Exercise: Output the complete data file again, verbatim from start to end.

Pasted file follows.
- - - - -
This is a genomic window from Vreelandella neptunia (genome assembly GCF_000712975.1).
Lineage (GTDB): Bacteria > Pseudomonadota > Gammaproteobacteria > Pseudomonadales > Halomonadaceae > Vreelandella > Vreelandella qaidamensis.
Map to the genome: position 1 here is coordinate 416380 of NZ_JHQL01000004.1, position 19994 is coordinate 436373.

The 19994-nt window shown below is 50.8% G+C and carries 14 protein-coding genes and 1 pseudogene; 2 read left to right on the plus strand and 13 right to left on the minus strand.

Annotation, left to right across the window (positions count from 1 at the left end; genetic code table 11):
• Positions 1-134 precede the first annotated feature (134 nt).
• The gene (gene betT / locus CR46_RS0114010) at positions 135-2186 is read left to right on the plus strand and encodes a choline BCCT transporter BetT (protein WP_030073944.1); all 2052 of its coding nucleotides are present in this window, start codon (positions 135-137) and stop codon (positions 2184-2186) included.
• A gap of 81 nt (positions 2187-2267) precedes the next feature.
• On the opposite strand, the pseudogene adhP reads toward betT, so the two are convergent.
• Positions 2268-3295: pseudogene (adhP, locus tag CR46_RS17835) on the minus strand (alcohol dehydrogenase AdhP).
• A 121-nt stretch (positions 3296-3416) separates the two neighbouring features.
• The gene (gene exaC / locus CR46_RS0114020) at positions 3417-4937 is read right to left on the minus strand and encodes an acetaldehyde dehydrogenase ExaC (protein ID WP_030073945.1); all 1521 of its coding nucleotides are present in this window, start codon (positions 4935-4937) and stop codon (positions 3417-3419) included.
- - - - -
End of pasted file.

This is a genomic window from Vreelandella neptunia (genome assembly GCF_000712975.1).
Lineage (GTDB): Bacteria > Pseudomonadota > Gammaproteobacteria > Pseudomonadales > Halomonadaceae > Vreelandella > Vreelandella qaidamensis.
Map to the genome: position 1 here is coordinate 416380 of NZ_JHQL01000004.1, position 19994 is coordinate 436373.

The 19994-nt window shown below is 50.8% G+C and carries 14 protein-coding genes and 1 pseudogene; 2 read left to right on the plus strand and 13 right to left on the minus strand.

Annotation, left to right across the window (positions count from 1 at the left end; genetic code table 11):
• Positions 1-134 precede the first annotated feature (134 nt).
• The gene (gene betT / locus CR46_RS0114010) at positions 135-2186 is read left to right on the plus strand and encodes a choline BCCT transporter BetT (protein WP_030073944.1); all 2052 of its coding nucleotides are present in this window, start codon (positions 135-137) and stop codon (positions 2184-2186) included.
• A gap of 81 nt (positions 2187-2267) precedes the next feature.
• On the opposite strand, the pseudogene adhP reads toward betT, so the two are convergent.
• Positions 2268-3295: pseudogene (adhP, locus tag CR46_RS17835) on the minus strand (alcohol dehydrogenase AdhP).
• A 121-nt stretch (positions 3296-3416) separates the two neighbouring features.
• The gene (gene exaC / locus CR46_RS0114020) at positions 3417-4937 is read right to left on the minus strand and encodes an acetaldehyde dehydrogenase ExaC (protein ID WP_030073945.1); all 1521 of its coding nucleotides are present in this window, start codon (positions 4935-4937) and stop codon (positions 3417-3419) included.